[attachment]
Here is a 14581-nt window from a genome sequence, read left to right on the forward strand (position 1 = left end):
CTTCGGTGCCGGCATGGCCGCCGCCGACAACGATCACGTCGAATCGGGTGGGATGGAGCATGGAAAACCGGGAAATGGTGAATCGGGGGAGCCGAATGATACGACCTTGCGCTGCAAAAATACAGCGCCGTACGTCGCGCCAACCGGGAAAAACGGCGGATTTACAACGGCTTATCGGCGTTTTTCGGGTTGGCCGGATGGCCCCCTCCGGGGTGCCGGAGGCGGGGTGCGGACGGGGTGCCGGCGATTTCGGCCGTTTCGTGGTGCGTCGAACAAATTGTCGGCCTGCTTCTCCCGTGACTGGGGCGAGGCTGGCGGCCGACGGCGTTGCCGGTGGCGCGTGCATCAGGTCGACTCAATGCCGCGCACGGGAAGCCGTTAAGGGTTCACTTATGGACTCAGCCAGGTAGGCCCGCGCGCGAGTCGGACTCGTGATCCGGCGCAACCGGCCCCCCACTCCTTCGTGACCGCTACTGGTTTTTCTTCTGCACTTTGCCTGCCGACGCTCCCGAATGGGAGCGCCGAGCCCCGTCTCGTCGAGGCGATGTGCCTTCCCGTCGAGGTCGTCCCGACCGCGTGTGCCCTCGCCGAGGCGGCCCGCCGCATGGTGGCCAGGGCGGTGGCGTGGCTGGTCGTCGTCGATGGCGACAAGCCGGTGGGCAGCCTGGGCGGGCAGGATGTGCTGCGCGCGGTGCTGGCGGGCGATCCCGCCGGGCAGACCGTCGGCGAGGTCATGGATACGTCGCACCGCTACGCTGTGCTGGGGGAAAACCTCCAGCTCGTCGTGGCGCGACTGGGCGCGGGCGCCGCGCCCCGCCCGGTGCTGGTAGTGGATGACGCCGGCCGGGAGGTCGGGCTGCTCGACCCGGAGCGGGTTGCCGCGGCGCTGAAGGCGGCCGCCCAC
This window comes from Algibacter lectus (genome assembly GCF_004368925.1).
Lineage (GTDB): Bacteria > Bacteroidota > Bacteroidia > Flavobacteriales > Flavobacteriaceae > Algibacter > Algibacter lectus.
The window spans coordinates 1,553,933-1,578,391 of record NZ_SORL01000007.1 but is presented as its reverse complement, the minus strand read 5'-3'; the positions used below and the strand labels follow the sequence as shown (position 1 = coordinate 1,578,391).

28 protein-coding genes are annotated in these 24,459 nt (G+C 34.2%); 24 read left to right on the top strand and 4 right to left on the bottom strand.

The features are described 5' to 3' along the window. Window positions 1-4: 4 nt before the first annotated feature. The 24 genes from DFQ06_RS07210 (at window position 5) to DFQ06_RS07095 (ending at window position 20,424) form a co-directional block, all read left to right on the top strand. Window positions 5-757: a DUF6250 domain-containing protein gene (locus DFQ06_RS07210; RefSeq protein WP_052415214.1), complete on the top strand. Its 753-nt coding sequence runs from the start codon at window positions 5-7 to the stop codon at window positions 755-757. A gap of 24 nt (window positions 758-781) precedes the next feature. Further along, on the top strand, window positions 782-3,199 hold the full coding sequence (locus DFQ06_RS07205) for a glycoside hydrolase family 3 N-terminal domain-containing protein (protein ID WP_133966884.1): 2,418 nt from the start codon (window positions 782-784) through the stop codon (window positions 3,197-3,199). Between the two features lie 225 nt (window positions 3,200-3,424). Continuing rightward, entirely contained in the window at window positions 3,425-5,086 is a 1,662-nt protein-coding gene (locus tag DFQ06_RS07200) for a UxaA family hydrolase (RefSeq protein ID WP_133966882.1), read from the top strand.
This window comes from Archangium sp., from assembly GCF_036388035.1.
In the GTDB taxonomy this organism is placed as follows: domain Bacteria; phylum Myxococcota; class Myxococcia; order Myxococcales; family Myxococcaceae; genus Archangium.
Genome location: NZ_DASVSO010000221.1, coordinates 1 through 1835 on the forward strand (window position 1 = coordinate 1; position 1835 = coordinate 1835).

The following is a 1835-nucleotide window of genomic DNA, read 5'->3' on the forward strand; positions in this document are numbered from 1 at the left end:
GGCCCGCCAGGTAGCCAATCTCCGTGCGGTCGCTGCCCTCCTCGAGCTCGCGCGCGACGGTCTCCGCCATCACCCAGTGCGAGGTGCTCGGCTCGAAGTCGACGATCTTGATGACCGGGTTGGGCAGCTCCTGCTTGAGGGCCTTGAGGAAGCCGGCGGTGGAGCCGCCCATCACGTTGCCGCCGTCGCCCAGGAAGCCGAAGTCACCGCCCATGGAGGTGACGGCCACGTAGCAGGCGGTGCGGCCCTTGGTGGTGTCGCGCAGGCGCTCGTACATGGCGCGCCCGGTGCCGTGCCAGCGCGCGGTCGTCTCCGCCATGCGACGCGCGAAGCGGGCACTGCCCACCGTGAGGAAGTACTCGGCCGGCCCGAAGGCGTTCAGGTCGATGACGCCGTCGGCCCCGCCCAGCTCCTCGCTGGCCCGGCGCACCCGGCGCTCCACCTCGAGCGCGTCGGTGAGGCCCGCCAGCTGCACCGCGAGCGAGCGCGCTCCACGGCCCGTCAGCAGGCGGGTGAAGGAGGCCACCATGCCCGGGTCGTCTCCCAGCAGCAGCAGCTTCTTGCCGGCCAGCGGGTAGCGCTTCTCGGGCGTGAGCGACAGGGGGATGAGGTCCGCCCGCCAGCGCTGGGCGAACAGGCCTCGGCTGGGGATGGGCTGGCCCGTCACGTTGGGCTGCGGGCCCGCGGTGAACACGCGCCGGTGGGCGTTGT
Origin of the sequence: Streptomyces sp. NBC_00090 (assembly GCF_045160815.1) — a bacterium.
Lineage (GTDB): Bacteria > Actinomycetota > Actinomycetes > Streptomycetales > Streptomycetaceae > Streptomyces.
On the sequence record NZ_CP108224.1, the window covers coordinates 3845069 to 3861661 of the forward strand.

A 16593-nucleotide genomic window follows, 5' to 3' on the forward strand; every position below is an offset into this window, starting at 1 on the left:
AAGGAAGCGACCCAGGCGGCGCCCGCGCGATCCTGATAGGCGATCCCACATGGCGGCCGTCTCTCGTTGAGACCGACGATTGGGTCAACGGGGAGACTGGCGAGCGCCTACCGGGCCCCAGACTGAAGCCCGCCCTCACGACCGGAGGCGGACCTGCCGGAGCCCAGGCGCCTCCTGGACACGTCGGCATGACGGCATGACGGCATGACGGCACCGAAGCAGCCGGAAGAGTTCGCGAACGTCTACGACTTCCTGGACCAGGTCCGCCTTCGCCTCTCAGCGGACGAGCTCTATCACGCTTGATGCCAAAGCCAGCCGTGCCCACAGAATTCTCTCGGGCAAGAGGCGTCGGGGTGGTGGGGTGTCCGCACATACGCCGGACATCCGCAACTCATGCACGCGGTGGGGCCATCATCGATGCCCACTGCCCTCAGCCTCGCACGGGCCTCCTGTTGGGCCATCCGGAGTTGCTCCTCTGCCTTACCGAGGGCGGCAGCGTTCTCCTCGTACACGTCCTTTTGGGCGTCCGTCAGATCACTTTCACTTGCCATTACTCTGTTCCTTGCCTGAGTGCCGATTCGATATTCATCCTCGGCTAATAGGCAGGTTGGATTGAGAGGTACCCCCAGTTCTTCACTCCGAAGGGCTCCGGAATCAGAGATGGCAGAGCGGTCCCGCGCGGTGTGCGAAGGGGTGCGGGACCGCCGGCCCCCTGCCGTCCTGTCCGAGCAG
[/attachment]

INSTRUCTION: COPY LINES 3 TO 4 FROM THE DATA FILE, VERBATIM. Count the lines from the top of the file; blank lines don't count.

This window comes from Algibacter lectus (genome assembly GCF_004368925.1).
Lineage (GTDB): Bacteria > Bacteroidota > Bacteroidia > Flavobacteriales > Flavobacteriaceae > Algibacter > Algibacter lectus.